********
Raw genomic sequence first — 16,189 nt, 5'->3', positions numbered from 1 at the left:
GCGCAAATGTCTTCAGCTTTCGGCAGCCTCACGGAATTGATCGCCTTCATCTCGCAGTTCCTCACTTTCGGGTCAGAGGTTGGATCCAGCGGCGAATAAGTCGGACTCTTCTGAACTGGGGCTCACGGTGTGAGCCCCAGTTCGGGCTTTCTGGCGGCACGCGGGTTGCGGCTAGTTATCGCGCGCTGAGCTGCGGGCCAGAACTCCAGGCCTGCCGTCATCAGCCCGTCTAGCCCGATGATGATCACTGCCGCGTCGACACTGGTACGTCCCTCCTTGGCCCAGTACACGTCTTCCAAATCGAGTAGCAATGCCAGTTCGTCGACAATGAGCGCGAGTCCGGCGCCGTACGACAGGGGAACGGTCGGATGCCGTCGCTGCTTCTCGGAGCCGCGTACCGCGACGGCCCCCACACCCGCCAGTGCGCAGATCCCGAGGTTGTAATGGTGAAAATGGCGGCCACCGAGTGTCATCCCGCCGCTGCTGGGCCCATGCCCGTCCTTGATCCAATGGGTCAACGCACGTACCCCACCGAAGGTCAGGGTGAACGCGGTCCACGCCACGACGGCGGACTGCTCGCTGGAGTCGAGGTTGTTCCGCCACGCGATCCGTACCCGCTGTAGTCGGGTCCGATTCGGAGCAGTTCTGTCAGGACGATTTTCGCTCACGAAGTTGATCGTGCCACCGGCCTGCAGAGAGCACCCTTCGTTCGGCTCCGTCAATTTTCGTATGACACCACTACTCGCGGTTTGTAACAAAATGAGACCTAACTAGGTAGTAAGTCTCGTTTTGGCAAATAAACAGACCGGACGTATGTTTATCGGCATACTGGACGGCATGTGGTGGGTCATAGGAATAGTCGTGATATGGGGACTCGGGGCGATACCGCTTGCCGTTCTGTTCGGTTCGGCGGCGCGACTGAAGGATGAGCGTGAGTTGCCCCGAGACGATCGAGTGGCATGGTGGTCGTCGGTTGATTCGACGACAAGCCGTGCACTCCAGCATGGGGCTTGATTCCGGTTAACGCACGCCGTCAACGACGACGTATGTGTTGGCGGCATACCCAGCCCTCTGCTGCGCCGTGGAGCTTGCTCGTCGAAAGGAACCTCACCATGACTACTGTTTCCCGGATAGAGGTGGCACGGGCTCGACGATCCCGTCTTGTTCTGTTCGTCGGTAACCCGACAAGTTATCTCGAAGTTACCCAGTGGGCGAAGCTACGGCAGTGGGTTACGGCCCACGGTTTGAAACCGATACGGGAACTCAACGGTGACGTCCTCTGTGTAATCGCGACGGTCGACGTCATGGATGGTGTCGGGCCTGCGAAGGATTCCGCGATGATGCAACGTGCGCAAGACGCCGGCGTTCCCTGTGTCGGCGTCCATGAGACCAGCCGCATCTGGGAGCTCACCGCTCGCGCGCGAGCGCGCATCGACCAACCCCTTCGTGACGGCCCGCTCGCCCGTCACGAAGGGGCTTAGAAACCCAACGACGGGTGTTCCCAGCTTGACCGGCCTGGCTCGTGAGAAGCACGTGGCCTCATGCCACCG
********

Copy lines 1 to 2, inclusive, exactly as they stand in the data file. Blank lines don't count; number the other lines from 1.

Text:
Raw genomic sequence first — 16,189 nt, 5'->3', positions numbered from 1 at the left:
GCGCAAATGTCTTCAGCTTTCGGCAGCCTCACGGAATTGATCGCCTTCATCTCGCAGTTCCTCACTTTCGGGTCAGAGGTTGGATCCAGCGGCGAATAAGTCGGACTCTTCTGAACTGGGGCTCACGGTGTGAGCCCCAGTTCGGGCTTTCTGGCGGCACGCGGGTTGCGGCTAGTTATCGCGCGCTGAGCTGCGGGCCAGAACTCCAGGCCTGCCGTCATCAGCCCGTCTAGCCCGATGATGATCACTGCCGCGTCGACACTGGTACGTCCCTCCTTGGCCCAGTACACGTCTTCCAAATCGAGTAGCAATGCCAGTTCGTCGACAATGAGCGCGAGTCCGGCGCCGTACGACAGGGGAACGGTCGGATGCCGTCGCTGCTTCTCGGAGCCGCGTACCGCGACGGCCCCCACACCCGCCAGTGCGCAGATCCCGAGGTTGTAATGGTGAAAATGGCGGCCACCGAGTGTCATCCCGCCGCTGCTGGGCCCATGCCCGTCCTTGATCCAATGGGTCAACGCACGTACCCCACCGAAGGTCAGGGTGAACGCGGTCCACGCCACGACGGCGGACTGCTCGCTGGAGTCGAGGTTGTTCCGCCACGCGATCCGTACCCGCTGTAGTCGGGTCCGATTCGGAGCAGTTCTGTCAGGACGATTTTCGCTCACGAAGTTGATCGTGCCACCGGCCTGCAGAGAGCACCCTTCGTTCGGCTCCGTCAATTTTCGTATGACACCACTACTCGCGGTTTGTAACAAAATGAGACCTAACTAGGTAGTAAGTCTCGTTTTGGCAAATAAACAGACCGGACGTATGTTTATCGGCATACTGGACGGCATGTGGTGGGTCATAGGAATAGTCGTGATATGGGGACTCGGGGCGATACCGCTTGCCGTTCTGTTCGGTTCGGCGGCGCGACTGAAGGATGAGCGTGAGTTGCCCCGAGACGATCGAGTGGCATGGTGGTCGTCGGTTGATTCGACGACAAGCCGTGCACTCCAGCATGGGGCTTGATTCCGGTTAACGCACGCCGTCAACGACGACGTATGTGTTGGCGGCATACCCAGCCCTCTGCTGCGCCGTGGAGCTTGCTCGTCGAAAGGAACCTCACCATGACTACTGTTTCCCGGATAGAGGTGGCACGGGCTCGACGATCCCGTCTTGTTCTGTTCGTCGGTAACCCGACAAGTTATCTCGAAGTTACCCAGTGGGCGAAGCTACGGCAGTGGGTTACGGCCCACGGTTTGAAACCGATACGGGAACTCAACGGTGACGTCCTCTGTGTAATCGCGACGGTCGACGTCATGGATGGTGTCGGGCCTGCGAAGGATTCCGCGATGATGCAACGTGCGCAAGACGCCGGCGTTCCCTGTGTCGGCGTCCATGAGACCAGCCGCATCTGGGAGCTCACCGCTCGCGCGCGAGCGCGCATCGACCAACCCCTTCGTGACGGCCCGCTCGCCCGTCACGAAGGGGCTTAGAAACCCAACGACGGGTGTTCCCAGCTTGACCGGCCTGGCTCGTGAGAAGCACGTGGCCTCATGCCACCG